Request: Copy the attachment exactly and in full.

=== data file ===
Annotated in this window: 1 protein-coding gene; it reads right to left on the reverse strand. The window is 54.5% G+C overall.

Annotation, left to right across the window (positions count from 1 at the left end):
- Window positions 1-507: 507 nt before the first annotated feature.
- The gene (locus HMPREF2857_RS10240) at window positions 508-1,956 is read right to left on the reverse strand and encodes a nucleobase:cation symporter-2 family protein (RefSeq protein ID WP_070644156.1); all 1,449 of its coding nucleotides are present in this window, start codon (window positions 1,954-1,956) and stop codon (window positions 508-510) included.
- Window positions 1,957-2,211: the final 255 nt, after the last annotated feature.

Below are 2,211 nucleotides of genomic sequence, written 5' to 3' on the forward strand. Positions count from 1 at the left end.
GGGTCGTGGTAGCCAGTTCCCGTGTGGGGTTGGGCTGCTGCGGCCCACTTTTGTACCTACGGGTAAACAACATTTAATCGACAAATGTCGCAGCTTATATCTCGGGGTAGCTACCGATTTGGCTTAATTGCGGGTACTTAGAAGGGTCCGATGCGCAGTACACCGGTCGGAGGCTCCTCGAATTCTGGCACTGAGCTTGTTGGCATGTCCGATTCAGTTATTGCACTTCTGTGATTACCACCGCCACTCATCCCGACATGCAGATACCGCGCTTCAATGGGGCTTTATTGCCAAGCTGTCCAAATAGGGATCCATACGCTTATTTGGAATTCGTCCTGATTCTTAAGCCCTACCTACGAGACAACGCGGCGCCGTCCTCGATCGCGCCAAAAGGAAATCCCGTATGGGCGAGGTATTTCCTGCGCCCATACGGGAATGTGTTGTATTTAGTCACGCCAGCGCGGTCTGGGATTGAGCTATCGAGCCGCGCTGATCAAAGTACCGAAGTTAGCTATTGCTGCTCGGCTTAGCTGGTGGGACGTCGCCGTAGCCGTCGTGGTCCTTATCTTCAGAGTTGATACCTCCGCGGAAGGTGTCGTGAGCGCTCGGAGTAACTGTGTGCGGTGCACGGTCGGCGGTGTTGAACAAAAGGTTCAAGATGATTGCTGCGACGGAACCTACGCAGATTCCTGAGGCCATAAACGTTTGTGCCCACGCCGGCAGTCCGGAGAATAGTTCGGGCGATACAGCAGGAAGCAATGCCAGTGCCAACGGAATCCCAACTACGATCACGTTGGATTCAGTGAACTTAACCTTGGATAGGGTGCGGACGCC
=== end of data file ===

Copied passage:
Annotated in this window: 1 protein-coding gene; it reads right to left on the reverse strand. The window is 54.5% G+C overall.

Annotation, left to right across the window (positions count from 1 at the left end):
- Window positions 1-507: 507 nt before the first annotated feature.
- The gene (locus HMPREF2857_RS10240) at window positions 508-1,956 is read right to left on the reverse strand and encodes a nucleobase:cation symporter-2 family protein (RefSeq protein ID WP_070644156.1); all 1,449 of its coding nucleotides are present in this window, start codon (window positions 1,954-1,956) and stop codon (window positions 508-510) included.
- Window positions 1,957-2,211: the final 255 nt, after the last annotated feature.

Below are 2,211 nucleotides of genomic sequence, written 5' to 3' on the forward strand. Positions count from 1 at the left end.
GGGTCGTGGTAGCCAGTTCCCGTGTGGGGTTGGGCTGCTGCGGCCCACTTTTGTACCTACGGGTAAACAACATTTAATCGACAAATGTCGCAGCTTATATCTCGGGGTAGCTACCGATTTGGCTTAATTGCGGGTACTTAGAAGGGTCCGATGCGCAGTACACCGGTCGGAGGCTCCTCGAATTCTGGCACTGAGCTTGTTGGCATGTCCGATTCAGTTATTGCACTTCTGTGATTACCACCGCCACTCATCCCGACATGCAGATACCGCGCTTCAATGGGGCTTTATTGCCAAGCTGTCCAAATAGGGATCCATACGCTTATTTGGAATTCGTCCTGATTCTTAAGCCCTACCTACGAGACAACGCGGCGCCGTCCTCGATCGCGCCAAAAGGAAATCCCGTATGGGCGAGGTATTTCCTGCGCCCATACGGGAATGTGTTGTATTTAGTCACGCCAGCGCGGTCTGGGATTGAGCTATCGAGCCGCGCTGATCAAAGTACCGAAGTTAGCTATTGCTGCTCGGCTTAGCTGGTGGGACGTCGCCGTAGCCGTCGTGGTCCTTATCTTCAGAGTTGATACCTCCGCGGAAGGTGTCGTGAGCGCTCGGAGTAACTGTGTGCGGTGCACGGTCGGCGGTGTTGAACAAAAGGTTCAAGATGATTGCTGCGACGGAACCTACGCAGATTCCTGAGGCCATAAACGTTTGTGCCCACGCCGGCAGTCCGGAGAATAGTTCGGGCGATACAGCAGGAAGCAATGCCAGTGCCAACGGAATCCCAACTACGATCACGTTGGATTCAGTGAACTTAACCTTGGATAGGGTGCGGACGCC